Geology Site Account
Wicken Water Boulders, ARKESDEN, Uttlesford District, TL48203449, Potential Local Geological Site
Site name: Wicken Water Boulders.
Grid reference: TL 4820 3449
Brief description of site:
A large number of large erratic boulders situated in the bed of the stream (Wicken Water) by the road bridge in the centre of Arkesden village. The stream bed is usually dry, and thus the stones are safe to visit provided care is taken when traversing the stream bed.
A large concentration of boulders can be seen in the bed of the Wicken Water, a stream running through Arkesden village. They are by the road bridge (near the village hall) and consist of boulders of Hertfordshire puddingstone and sarsen stones. There are at least 12 boulders here, of varying sizes and shapes, the largest boulder being a slab of colourful puddingstone 1.5 metres by 1.1 metres in size. Most of the stones are obscured by silt from the stream or covered in moss. One rounded boulder of puddingstone has been cleaned to reveal its colour and texture. A sarsen stone is present at each end of the bridge itself.
Hertfordshire puddingstone it contains well-rounded flint pebbles bound together with quartz ‘cement’, making it a very tough rock. Sarsen stones are boulders of extremely hard sandstone. They are distinctly different rocks but were both formed under the same conditions around 55 million years ago when the climate of Britain was very hot. Both rocks are very resistant to erosion. The formation of silcretes (which include puddingstone and sarsens) has been the subject of recent scientific debate. Research has compared the conditions under which puddingstones and sarsens were formed with the present day climate in the Kalahari Desert and parts of Australia.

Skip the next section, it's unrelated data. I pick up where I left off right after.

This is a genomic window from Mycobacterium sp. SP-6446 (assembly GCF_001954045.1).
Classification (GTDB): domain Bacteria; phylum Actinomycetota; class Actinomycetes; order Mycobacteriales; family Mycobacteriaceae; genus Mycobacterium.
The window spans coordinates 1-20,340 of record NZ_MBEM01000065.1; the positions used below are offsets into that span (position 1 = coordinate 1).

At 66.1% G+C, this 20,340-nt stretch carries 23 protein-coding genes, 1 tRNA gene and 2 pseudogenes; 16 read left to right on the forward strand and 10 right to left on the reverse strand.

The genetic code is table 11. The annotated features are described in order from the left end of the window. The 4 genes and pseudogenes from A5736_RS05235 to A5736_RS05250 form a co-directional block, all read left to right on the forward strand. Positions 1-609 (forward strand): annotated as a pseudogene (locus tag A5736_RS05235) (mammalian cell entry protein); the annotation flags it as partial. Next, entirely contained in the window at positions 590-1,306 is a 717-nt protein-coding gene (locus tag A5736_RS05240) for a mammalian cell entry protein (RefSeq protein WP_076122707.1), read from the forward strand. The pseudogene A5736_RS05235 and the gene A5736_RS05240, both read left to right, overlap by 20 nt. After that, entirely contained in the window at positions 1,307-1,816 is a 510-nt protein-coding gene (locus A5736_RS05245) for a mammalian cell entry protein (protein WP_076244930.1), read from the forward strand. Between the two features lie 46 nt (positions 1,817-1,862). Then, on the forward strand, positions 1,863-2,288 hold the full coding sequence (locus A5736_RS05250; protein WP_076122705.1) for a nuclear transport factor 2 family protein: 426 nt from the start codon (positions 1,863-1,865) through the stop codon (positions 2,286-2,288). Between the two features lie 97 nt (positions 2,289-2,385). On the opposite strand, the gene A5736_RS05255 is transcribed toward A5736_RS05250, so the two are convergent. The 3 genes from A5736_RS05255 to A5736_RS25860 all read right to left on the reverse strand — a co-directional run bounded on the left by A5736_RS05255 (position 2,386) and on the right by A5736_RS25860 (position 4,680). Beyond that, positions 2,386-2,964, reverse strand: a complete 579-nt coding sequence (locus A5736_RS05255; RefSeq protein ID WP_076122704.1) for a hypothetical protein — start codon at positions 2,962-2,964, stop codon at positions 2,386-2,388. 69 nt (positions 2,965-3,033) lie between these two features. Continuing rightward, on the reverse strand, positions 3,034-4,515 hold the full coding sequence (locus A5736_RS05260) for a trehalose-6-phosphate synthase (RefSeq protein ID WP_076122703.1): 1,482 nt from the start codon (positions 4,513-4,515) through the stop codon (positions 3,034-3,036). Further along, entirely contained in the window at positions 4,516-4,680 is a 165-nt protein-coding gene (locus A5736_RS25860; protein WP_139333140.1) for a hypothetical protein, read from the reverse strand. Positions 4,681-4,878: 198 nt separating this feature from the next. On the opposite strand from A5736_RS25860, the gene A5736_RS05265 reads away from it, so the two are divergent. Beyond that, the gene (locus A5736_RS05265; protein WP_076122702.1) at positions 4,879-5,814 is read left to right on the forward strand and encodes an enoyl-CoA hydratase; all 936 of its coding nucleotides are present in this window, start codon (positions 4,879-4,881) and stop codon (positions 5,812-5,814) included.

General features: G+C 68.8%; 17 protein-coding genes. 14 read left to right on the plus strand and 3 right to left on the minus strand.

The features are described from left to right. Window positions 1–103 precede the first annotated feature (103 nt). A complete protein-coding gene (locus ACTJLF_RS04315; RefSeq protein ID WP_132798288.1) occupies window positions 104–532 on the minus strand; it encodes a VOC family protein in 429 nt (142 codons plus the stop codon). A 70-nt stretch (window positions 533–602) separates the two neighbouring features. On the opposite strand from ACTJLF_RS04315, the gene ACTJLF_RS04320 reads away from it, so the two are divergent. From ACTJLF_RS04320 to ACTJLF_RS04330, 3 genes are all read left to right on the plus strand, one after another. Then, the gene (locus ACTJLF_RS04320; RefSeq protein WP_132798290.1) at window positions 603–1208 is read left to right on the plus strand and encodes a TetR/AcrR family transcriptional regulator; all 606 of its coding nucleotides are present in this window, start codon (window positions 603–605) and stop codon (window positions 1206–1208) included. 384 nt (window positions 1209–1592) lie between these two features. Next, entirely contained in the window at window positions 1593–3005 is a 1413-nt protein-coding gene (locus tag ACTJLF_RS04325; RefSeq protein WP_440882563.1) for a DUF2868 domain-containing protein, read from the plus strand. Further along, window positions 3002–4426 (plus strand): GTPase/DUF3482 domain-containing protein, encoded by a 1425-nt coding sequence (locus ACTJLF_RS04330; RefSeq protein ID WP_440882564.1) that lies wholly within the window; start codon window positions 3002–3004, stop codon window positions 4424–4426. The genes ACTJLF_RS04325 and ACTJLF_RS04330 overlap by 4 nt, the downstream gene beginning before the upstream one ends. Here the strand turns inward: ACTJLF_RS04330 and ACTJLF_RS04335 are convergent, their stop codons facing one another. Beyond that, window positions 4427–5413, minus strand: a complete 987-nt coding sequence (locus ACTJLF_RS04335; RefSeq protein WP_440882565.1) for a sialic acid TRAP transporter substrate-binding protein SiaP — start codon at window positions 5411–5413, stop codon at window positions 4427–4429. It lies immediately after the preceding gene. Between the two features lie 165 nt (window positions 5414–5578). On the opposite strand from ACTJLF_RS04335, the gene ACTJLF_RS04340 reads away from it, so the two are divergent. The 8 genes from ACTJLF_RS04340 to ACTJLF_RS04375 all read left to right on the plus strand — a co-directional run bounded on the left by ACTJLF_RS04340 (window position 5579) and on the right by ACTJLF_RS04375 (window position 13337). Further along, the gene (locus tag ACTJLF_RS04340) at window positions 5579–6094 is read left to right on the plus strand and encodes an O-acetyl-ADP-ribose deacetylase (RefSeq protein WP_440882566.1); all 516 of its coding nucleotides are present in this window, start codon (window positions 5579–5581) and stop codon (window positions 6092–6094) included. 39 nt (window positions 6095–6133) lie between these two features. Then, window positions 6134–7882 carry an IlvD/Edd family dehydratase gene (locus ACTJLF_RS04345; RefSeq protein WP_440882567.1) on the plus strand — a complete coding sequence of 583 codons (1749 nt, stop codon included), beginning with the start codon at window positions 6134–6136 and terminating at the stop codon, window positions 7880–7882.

Arkesden is unique in Essex for the number of erratic boulders that are scattered around the village. They can also be seen on the roadside, by the inn, and in private gardens.
The boulders of puddingstone that are found in Essex most probably originated in Hertfordshire and were brought to Essex by the Thames when it flowed far to the north of its present course. Sarsens are thought to have been brought into Essex from the chalk hills to the north by ice. However, the large number of stones in the stream bed here raises the intriguing possibility that there might have once been a more local source (Lucy 2015). Such boulders are usually concentrated in river valleys as they have slowly moved downhill under gravity during the ice age. These boulders may therefore even be “in situ” erratics and not moved by man. Support for this theory is the existence of a circular hole in a large sarsen stone in the stream bed which, it has been suggested, may be a pothole formed when the river through this valley was a torrent of meltwater each year during the brief Summers of the coldest parts of the Ice Age.
The boulders are situated beneath the road bridge, which was opened in 1911, and are found at the apex of a hairpin bend in the stream. It is not known whether this location is significant. A.E. Salter, in his 1914 paper, refers to the stones in the stream bed here.
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Reference: Salter 1914, Lucy 2015.
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